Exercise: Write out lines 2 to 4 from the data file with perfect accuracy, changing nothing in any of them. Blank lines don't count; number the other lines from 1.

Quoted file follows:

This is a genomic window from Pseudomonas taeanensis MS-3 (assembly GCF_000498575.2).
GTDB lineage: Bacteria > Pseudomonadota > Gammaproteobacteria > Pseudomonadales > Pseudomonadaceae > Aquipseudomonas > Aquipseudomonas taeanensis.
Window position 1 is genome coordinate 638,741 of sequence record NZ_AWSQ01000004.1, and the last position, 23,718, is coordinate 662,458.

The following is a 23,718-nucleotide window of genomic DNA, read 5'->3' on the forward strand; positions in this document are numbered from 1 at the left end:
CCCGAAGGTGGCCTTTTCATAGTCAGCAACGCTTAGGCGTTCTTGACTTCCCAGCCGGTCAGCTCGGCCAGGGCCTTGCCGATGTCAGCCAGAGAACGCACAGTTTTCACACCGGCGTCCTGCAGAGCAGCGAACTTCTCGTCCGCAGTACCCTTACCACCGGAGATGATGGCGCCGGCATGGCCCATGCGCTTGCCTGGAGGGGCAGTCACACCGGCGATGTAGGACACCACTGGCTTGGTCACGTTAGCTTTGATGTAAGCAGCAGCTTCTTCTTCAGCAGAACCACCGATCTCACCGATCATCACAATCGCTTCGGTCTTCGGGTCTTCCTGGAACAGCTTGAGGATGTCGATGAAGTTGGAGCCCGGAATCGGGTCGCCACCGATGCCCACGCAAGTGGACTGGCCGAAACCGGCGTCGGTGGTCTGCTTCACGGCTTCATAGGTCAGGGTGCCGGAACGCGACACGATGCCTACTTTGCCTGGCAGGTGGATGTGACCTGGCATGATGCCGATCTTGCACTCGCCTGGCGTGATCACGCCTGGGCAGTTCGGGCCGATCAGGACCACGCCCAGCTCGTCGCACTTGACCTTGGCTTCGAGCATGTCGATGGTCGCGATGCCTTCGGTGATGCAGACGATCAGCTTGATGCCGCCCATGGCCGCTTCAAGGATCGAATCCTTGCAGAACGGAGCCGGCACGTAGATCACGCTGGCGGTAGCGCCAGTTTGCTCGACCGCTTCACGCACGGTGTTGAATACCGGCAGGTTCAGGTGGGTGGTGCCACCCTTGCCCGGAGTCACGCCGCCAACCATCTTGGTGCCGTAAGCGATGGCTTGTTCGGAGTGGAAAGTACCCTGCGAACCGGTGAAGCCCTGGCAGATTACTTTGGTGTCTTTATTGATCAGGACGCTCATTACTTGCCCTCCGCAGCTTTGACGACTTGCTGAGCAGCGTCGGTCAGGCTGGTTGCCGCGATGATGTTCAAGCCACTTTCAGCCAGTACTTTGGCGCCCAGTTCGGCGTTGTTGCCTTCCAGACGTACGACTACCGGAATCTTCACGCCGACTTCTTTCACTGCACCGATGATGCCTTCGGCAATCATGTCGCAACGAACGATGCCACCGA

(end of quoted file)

GTDB lineage: Bacteria > Pseudomonadota > Gammaproteobacteria > Pseudomonadales > Pseudomonadaceae > Aquipseudomonas > Aquipseudomonas taeanensis.
Window position 1 is genome coordinate 638,741 of sequence record NZ_AWSQ01000004.1, and the last position, 23,718, is coordinate 662,458.

The following is a 23,718-nucleotide window of genomic DNA, read 5'->3' on the forward strand; positions in this document are numbered from 1 at the left end: